Quantcast
Environmental News for a Healthier Planet and Life

Help Support EcoWatch

Paradise Papers Reveal Toxic Mix of Tax Havens, Oil and Trump’s Top Aides

Popular
The International Consortium of Investigative Journalists

By Andy Rowell

On Sunday, the International Consortium of Investigative Journalists (ICIJ), working with dozens of media partners around the world, published the results of a huge global investigation into the use of tax havens.

The results of the investigation, based on the leak of 13.4 million files from two offshore service providers and 19 tax havens' company registries, are shocking and lead to people who are close to Trump.


The files, known collectively as the Paradise Papers, reveal the offshore financial affairs of some of the world's biggest multinational companies and richest individuals, including some in Donald Trump's cabinet.

Trump has said he will work for ordinary Americans, but his Cabinet are certainly not paying their fair share of tax.

Let's take a quick look at Secretary of State Rex Tillerson. The ex-boss of Exxon is named in the Paradise Files "as a director of an offshore firm used in a multibillion-dollar oil and gas venture in the Middle East that became embroiled in controversy," according to the Guardian, one of the papers involved in the Paradise Papers collaboration.

Tillerson was a director of Marib Upstream Services Company, incorporated in Bermuda in 1997 to conduct operations in the Yemen's Marib-Al-Jauf basin, according to documents from leading offshore law firm Appleby, which is at the center of the leak.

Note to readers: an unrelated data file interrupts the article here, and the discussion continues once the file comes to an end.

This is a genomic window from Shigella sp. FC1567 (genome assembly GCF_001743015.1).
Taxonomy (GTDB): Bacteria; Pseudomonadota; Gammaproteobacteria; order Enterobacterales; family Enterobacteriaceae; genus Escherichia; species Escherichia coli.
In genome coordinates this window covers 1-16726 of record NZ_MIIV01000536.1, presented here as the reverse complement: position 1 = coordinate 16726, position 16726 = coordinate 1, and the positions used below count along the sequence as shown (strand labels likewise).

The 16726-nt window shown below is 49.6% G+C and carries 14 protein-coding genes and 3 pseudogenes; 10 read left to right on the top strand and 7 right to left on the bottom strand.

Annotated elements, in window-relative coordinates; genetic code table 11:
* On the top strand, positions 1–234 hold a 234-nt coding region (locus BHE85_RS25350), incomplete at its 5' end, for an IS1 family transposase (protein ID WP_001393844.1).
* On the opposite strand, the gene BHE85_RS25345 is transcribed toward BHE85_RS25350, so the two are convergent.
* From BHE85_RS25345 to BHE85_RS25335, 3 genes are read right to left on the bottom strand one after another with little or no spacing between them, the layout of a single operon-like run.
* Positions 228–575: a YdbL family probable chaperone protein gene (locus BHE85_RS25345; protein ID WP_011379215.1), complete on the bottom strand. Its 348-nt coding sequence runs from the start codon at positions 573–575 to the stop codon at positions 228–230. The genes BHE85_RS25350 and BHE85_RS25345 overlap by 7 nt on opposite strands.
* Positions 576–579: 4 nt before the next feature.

Marib was tied to Exxon during the time that Tillerson was president of ExxonMobil's Yemen division. Tillerson sat on Marib's board in the late nineties.

In turn, according to the ICIJ, Marib Upstream was a joint Venture between three companies, including the Yemen Exploration and Production Company which was jointly owned by Exxon and Hunt Oil.

Hunt had discovered the gas fields in the mid nineteen eighties and had brought in Exxon to help develop them.

However, according to the ICIJ, "In 2005, the Yemeni government … turned over production rights to a state-owned company," effectively nationalizing the assets. Naturally Exxon and Hunt objected and filed a complaint with the International Chamber of Commerce, although Yemen won. Despite this ruling, the company still existed as recently as 2015. But this is not Exxon's only offshore dealings.

The Guardian pointed out that in a report published last year, the campaign group Citizens for Tax Justice said Exxon had at least 35 subsidiaries in tax havens such as the Bahamas, Bermuda, Cayman Islands and Luxembourg. The company held over $51 billion in offshore accounts while Tillerson was CEO.